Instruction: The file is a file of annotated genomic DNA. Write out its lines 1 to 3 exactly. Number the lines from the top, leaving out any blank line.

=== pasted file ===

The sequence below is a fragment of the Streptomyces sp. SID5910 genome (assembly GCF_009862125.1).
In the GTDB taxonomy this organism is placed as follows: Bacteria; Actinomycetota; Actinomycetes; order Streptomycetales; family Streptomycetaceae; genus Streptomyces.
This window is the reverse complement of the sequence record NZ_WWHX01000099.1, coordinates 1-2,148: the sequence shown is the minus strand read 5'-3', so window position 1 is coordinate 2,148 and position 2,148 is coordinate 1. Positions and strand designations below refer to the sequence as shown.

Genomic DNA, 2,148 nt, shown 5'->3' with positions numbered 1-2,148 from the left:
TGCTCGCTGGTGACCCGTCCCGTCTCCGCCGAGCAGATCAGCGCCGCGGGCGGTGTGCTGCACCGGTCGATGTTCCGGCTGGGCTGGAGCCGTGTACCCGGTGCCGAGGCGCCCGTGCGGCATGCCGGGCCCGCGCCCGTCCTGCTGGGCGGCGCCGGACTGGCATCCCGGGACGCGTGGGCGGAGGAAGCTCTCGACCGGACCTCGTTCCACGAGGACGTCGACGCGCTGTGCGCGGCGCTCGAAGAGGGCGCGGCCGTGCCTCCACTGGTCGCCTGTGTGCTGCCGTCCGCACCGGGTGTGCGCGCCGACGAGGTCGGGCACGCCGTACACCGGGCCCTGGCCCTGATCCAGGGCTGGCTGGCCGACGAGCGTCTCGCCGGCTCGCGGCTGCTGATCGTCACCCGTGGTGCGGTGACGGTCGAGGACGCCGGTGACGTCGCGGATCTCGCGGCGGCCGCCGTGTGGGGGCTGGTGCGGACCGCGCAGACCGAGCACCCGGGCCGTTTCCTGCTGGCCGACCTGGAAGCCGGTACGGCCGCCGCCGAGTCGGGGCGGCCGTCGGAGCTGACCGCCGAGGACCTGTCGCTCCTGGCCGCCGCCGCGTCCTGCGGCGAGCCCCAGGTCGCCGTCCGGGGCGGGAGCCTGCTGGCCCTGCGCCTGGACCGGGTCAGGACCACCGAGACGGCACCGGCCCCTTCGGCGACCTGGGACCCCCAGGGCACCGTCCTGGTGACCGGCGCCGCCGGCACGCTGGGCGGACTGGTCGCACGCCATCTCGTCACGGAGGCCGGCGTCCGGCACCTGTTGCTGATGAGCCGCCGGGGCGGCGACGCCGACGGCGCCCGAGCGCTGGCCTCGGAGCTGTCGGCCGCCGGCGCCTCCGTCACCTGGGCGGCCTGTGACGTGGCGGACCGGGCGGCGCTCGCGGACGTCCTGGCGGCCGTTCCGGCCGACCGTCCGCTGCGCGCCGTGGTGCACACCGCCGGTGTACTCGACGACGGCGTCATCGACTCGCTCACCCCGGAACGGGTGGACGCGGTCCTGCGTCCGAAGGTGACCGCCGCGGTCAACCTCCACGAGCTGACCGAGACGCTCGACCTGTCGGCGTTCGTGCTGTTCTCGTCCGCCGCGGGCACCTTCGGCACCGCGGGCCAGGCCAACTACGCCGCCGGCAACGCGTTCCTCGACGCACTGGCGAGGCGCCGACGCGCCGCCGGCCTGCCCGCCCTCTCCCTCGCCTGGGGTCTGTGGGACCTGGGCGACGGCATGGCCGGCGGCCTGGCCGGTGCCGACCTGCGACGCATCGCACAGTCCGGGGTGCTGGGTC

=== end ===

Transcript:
The sequence below is a fragment of the Streptomyces sp. SID5910 genome (assembly GCF_009862125.1).
In the GTDB taxonomy this organism is placed as follows: Bacteria; Actinomycetota; Actinomycetes; order Streptomycetales; family Streptomycetaceae; genus Streptomyces.
This window is the reverse complement of the sequence record NZ_WWHX01000099.1, coordinates 1-2,148: the sequence shown is the minus strand read 5'-3', so window position 1 is coordinate 2,148 and position 2,148 is coordinate 1. Positions and strand designations below refer to the sequence as shown.